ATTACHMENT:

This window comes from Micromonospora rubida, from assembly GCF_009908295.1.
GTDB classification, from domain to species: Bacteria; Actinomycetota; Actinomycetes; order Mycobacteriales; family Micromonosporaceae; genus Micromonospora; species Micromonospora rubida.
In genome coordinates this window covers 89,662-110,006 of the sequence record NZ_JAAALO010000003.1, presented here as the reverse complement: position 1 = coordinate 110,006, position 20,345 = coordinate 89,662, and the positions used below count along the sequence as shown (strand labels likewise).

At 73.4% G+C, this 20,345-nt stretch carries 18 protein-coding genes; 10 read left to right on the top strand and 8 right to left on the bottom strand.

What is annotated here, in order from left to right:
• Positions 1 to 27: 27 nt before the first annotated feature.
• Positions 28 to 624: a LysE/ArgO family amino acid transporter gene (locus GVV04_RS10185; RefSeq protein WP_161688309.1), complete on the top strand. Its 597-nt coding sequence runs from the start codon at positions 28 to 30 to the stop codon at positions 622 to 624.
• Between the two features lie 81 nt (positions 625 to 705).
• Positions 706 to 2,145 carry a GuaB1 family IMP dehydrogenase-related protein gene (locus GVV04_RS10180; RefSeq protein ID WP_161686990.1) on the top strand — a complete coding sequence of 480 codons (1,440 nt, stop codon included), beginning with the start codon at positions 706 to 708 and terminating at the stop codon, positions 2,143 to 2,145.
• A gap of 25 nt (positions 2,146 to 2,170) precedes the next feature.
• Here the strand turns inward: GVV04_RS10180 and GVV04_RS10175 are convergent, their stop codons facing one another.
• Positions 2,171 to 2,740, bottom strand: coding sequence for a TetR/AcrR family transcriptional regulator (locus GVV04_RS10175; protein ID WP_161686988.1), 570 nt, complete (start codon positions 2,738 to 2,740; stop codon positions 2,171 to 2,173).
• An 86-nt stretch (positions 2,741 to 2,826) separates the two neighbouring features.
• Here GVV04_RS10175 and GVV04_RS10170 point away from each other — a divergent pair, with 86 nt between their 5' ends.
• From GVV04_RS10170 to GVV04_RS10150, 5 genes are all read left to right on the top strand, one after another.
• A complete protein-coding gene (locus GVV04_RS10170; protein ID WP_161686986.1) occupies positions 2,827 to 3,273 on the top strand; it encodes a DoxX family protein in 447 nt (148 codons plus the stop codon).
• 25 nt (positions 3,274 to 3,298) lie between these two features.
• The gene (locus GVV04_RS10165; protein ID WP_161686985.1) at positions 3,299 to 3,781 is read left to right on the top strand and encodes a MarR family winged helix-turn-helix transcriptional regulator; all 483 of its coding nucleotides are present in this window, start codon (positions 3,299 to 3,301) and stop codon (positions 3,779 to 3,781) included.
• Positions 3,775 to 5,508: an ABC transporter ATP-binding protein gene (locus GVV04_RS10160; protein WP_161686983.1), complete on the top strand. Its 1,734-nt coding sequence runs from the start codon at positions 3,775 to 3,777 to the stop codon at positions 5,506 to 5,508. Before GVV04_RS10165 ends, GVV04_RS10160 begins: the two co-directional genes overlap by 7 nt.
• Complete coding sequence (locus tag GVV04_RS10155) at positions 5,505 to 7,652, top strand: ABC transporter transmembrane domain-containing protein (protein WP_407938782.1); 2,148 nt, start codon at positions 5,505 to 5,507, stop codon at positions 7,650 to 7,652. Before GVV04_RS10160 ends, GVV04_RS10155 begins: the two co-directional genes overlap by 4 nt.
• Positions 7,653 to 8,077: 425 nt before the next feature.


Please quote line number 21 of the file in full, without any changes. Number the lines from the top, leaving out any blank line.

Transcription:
• Positions 7,653 to 8,077: 425 nt before the next feature.